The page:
Or three, if you are taking that on board, then charging your services accordingly, either to cover your own time, to do all of that, or to outsource it to someone who is, you know, well-skilled in setting all that up for you so that you can focus on your ad management, if that's what you choose. And then you've got someone else that you can outsource tech stuff and funnel builds and such. So having a strategy session where you sit down, you lay everything out with them, what they have in place at the moment, and therefore get a framework for what they're going to need. And that framework they can either take off and go and do themselves and implement that's fine.

Or they can say that is way too much stuff. I would love to just pay you to do that for me, which happens a lot of the time. Now with these strategy sessions, are they free or are they paid? It depends where you are in your journey. Okay? If you are just starting out, you may want to do a couple for free just to get some notches on your belt.

Now that could be to some friends that, you know, even some other business owners posted on your Facebook page, that you know, you're offering a couple of strategy sessions you're getting started. And so if you've got a business reach out, I'd love to do a couple with you. And then they could be case studies or testimonials for you. Or you could just charge like a hundred dollars.

So even getting a hundred dollars to be doing this is a great experience for you. It's paying you a bit for your time, as well as showing a level of commitment from your client or potential client that they're willing to invest in you and in their services, in their marketing.  So a strategy session is a fantastic way for you to look under the hood, see what's going on. Now, if they have been running ads, then you want to be looking in their ads manager. So from that second call, that's where you would be going on to promote an audit. So that audit is a great way for you to go in, see what ads have been running and see where they have been sending their traffic to.

You can also then see, have they been using their pixels correctly? Yes or no. Have they even been using any pixels? Have they been using the right objectives? So again, from there, you've got great insight into what's going to need to be done on their ad account to start making things work better.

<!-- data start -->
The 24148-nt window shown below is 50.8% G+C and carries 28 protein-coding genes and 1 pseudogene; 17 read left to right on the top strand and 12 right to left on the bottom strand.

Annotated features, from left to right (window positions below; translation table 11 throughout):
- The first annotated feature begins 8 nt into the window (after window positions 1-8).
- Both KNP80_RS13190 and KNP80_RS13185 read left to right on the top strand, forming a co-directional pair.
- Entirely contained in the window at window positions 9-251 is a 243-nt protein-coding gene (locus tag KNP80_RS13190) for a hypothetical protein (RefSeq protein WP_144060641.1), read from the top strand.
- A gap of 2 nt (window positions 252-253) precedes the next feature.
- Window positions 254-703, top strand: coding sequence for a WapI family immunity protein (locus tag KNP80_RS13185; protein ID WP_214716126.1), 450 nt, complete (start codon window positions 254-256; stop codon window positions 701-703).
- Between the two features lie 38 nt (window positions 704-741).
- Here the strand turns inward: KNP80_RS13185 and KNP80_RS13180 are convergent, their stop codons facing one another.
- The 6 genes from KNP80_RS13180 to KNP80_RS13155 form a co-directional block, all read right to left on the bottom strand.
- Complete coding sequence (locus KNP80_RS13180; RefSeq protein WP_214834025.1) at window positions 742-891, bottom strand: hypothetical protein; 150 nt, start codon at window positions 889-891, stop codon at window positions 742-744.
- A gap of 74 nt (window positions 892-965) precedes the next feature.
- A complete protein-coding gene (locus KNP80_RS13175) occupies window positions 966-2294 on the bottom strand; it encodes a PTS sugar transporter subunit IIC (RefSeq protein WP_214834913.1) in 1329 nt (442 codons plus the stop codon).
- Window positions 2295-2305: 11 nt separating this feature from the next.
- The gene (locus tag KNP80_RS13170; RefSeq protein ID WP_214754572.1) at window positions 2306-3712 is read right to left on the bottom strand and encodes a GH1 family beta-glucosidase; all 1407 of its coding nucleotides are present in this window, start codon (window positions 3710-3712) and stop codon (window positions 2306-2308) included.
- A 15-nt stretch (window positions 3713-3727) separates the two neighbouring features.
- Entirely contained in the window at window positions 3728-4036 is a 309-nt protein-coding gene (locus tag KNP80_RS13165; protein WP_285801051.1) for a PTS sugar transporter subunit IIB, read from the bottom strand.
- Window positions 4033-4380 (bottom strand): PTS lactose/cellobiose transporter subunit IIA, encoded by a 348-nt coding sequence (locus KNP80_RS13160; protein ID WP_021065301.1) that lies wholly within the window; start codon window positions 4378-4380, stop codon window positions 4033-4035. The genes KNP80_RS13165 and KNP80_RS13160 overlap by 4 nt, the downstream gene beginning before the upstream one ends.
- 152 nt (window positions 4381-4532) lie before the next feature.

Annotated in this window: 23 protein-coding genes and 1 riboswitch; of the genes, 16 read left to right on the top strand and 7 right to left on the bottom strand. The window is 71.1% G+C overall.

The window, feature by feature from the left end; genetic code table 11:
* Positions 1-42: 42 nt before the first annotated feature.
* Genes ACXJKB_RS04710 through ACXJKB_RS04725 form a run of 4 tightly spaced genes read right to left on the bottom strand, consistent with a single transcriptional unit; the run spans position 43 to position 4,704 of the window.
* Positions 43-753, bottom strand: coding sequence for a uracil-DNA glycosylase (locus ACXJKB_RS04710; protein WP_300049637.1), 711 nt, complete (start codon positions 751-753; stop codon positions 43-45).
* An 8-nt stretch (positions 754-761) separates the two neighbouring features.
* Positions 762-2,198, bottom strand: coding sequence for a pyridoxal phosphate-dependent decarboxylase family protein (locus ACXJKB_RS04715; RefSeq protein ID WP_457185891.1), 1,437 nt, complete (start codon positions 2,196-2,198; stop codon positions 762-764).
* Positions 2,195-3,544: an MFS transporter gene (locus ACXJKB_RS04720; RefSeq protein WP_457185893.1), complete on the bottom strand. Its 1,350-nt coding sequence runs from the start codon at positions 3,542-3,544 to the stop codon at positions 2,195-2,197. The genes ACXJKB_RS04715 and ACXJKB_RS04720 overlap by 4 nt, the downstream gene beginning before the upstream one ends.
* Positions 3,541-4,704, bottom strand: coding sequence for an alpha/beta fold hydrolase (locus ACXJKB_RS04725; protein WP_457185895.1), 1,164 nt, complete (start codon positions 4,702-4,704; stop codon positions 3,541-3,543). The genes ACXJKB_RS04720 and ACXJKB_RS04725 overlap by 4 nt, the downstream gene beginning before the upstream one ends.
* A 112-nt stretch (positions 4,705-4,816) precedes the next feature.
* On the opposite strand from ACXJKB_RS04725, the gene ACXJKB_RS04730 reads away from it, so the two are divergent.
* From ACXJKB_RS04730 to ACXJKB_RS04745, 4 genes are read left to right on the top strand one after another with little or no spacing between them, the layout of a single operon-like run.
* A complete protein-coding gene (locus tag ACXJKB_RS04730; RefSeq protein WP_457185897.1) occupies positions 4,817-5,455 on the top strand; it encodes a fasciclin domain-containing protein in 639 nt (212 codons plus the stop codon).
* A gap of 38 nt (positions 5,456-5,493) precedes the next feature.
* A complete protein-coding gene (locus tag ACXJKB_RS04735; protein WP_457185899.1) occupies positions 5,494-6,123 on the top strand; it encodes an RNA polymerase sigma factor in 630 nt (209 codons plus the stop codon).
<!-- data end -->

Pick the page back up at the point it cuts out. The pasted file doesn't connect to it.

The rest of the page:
Also, it gives you a chance to show your expertise by saying look, did you know that you were running traffic campaigns when you were actually wanting people to opt in for your lead magnet? We need to be running conversion campaigns that'll work much more effectively for you.  So making sure that you pick up little things like that, you can present back to them and they go, Holy cow. She knows what she's talking about.

Positioning yourself as the authority there. Now, again, this I recommend is a paid audit, but if you're starting out and want to get some experience you can do a strategy session. You could just post on your page, Any business owners that have been running Facebook ads. I am wanting to do a couple of audits. Again, they can be case studies, testimonials, some practice ones, or even again, charge a hundred dollars. But workup as you can charge $1000 or $2,000 for these audits.  People know the value of them because one sale could cover the cost of the audit. So strategy sessions and audits are two ways that I really recommend before you take on a new ad management client, you need to do those.

So you can see what's under the hood and know what you are in for. You can either then be saying, okay, this is what needs to be done for either the strategy session or the audit. Give that back to the potential client. They can run off and do it themselves. If you've charged for the audit, you've been paid either way. So your time is covered. Otherwise you can offer to do the Facebook ads or to implement it all. And here it is, it's all laid out. This is the price point for it. And they'll say, great. I'll love to get you to do them for me. 

So in order to avoid getting yourself into those situations, getting clients on board that don't have a funnel and having to do a quick bit of a funnel build because you’re charging them for ads. And, you need somewhere to run ads to and get results. You know what you need to do. You can charge accordingly so that therefore your business is more profitable and you're not spending hours and hours on one account and not being paid accordingly for it.

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What do you do if you have a potential client who may not be quite ready for Facebook ads?

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What do you do If you have a potential client who may not be quite ready for Facebook ads?

So you have a great potential client and they've reached out to you and they're wanting to know how to run Facebook ads or how you can run their Facebook ads for them.

In a previous post I shared strategies that I like to use to look under the hood and determine if someone is going to be a great fit for our Facebook ad services. That's either via strategy session if they haven't run any ads before or doing an audit, if they have run Facebook ads. So either of those ways you get a good insight of their business, what assets they have in place and where they're at, whether they should, or shouldn't even be running Facebook ads at this stage.